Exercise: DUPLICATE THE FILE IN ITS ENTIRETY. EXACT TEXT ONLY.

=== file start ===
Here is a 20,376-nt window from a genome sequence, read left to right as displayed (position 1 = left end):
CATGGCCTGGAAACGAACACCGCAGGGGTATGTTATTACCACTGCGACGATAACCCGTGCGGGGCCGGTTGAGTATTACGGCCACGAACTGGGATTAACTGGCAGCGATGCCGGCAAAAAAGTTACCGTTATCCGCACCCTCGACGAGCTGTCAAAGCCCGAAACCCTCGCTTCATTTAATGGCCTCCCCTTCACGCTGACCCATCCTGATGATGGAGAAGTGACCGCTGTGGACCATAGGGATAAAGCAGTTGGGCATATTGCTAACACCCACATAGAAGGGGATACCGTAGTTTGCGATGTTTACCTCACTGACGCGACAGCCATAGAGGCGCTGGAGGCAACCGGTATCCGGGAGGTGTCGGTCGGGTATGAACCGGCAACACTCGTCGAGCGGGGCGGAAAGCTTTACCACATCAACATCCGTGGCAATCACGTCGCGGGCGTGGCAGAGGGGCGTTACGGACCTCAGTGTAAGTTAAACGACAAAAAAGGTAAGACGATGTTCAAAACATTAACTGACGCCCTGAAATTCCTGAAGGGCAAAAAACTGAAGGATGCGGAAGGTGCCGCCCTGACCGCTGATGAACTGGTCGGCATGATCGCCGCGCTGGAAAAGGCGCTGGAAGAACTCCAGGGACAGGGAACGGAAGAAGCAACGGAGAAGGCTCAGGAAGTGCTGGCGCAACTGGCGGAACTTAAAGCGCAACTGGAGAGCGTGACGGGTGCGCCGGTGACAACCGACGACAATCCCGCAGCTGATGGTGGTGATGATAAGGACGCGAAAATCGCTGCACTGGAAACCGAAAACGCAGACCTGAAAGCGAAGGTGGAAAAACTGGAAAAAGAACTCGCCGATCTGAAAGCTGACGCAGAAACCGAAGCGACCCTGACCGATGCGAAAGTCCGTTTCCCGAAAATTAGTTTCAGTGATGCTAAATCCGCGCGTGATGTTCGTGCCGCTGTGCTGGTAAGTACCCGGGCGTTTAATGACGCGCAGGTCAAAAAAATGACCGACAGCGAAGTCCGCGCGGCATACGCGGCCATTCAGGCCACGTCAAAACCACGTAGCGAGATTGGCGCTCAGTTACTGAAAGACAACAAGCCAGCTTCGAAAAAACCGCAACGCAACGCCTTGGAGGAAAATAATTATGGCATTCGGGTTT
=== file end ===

Here is a 20,376-nt window from a genome sequence, read left to right as displayed (position 1 = left end):
CATGGCCTGGAAACGAACACCGCAGGGGTATGTTATTACCACTGCGACGATAACCCGTGCGGGGCCGGTTGAGTATTACGGCCACGAACTGGGATTAACTGGCAGCGATGCCGGCAAAAAAGTTACCGTTATCCGCACCCTCGACGAGCTGTCAAAGCCCGAAACCCTCGCTTCATTTAATGGCCTCCCCTTCACGCTGACCCATCCTGATGATGGAGAAGTGACCGCTGTGGACCATAGGGATAAAGCAGTTGGGCATATTGCTAACACCCACATAGAAGGGGATACCGTAGTTTGCGATGTTTACCTCACTGACGCGACAGCCATAGAGGCGCTGGAGGCAACCGGTATCCGGGAGGTGTCGGTCGGGTATGAACCGGCAACACTCGTCGAGCGGGGCGGAAAGCTTTACCACATCAACATCCGTGGCAATCACGTCGCGGGCGTGGCAGAGGGGCGTTACGGACCTCAGTGTAAGTTAAACGACAAAAAAGGTAAGACGATGTTCAAAACATTAACTGACGCCCTGAAATTCCTGAAGGGCAAAAAACTGAAGGATGCGGAAGGTGCCGCCCTGACCGCTGATGAACTGGTCGGCATGATCGCCGCGCTGGAAAAGGCGCTGGAAGAACTCCAGGGACAGGGAACGGAAGAAGCAACGGAGAAGGCTCAGGAAGTGCTGGCGCAACTGGCGGAACTTAAAGCGCAACTGGAGAGCGTGACGGGTGCGCCGGTGACAACCGACGACAATCCCGCAGCTGATGGTGGTGATGATAAGGACGCGAAAATCGCTGCACTGGAAACCGAAAACGCAGACCTGAAAGCGAAGGTGGAAAAACTGGAAAAAGAACTCGCCGATCTGAAAGCTGACGCAGAAACCGAAGCGACCCTGACCGATGCGAAAGTCCGTTTCCCGAAAATTAGTTTCAGTGATGCTAAATCCGCGCGTGATGTTCGTGCCGCTGTGCTGGTAAGTACCCGGGCGTTTAATGACGCGCAGGTCAAAAAAATGACCGACAGCGAAGTCCGCGCGGCATACGCGGCCATTCAGGCCACGTCAAAACCACGTAGCGAGATTGGCGCTCAGTTACTGAAAGACAACAAGCCAGCTTCGAAAAAACCGCAACGCAACGCCTTGGAGGAAAATAATTATGGCATTCGGGTTT